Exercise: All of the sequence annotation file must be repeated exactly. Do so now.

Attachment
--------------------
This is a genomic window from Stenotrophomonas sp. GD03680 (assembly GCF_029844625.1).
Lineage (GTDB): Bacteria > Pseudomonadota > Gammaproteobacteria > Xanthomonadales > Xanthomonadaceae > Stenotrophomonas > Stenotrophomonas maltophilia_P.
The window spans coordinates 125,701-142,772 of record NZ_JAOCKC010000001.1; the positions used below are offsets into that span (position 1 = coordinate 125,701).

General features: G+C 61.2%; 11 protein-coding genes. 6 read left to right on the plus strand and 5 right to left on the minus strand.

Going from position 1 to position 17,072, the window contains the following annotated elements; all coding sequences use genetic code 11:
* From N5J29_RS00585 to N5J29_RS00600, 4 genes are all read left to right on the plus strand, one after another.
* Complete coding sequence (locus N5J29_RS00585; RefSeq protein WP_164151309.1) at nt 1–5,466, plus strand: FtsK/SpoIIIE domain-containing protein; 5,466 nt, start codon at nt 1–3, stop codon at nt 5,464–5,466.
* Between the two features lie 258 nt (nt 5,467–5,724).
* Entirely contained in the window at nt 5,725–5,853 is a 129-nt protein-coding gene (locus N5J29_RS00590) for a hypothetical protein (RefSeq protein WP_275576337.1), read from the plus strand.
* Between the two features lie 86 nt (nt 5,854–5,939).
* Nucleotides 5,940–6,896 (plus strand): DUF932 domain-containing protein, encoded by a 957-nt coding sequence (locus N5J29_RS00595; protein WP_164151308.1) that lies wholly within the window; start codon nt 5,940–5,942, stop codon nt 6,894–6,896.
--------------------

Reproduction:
This is a genomic window from Stenotrophomonas sp. GD03680 (assembly GCF_029844625.1).
Lineage (GTDB): Bacteria > Pseudomonadota > Gammaproteobacteria > Xanthomonadales > Xanthomonadaceae > Stenotrophomonas > Stenotrophomonas maltophilia_P.
The window spans coordinates 125,701-142,772 of record NZ_JAOCKC010000001.1; the positions used below are offsets into that span (position 1 = coordinate 125,701).

General features: G+C 61.2%; 11 protein-coding genes. 6 read left to right on the plus strand and 5 right to left on the minus strand.

Going from position 1 to position 17,072, the window contains the following annotated elements; all coding sequences use genetic code 11:
* From N5J29_RS00585 to N5J29_RS00600, 4 genes are all read left to right on the plus strand, one after another.
* Complete coding sequence (locus N5J29_RS00585; RefSeq protein WP_164151309.1) at nt 1–5,466, plus strand: FtsK/SpoIIIE domain-containing protein; 5,466 nt, start codon at nt 1–3, stop codon at nt 5,464–5,466.
* Between the two features lie 258 nt (nt 5,467–5,724).
* Entirely contained in the window at nt 5,725–5,853 is a 129-nt protein-coding gene (locus N5J29_RS00590) for a hypothetical protein (RefSeq protein WP_275576337.1), read from the plus strand.
* Between the two features lie 86 nt (nt 5,854–5,939).
* Nucleotides 5,940–6,896 (plus strand): DUF932 domain-containing protein, encoded by a 957-nt coding sequence (locus N5J29_RS00595; protein WP_164151308.1) that lies wholly within the window; start codon nt 5,940–5,942, stop codon nt 6,894–6,896.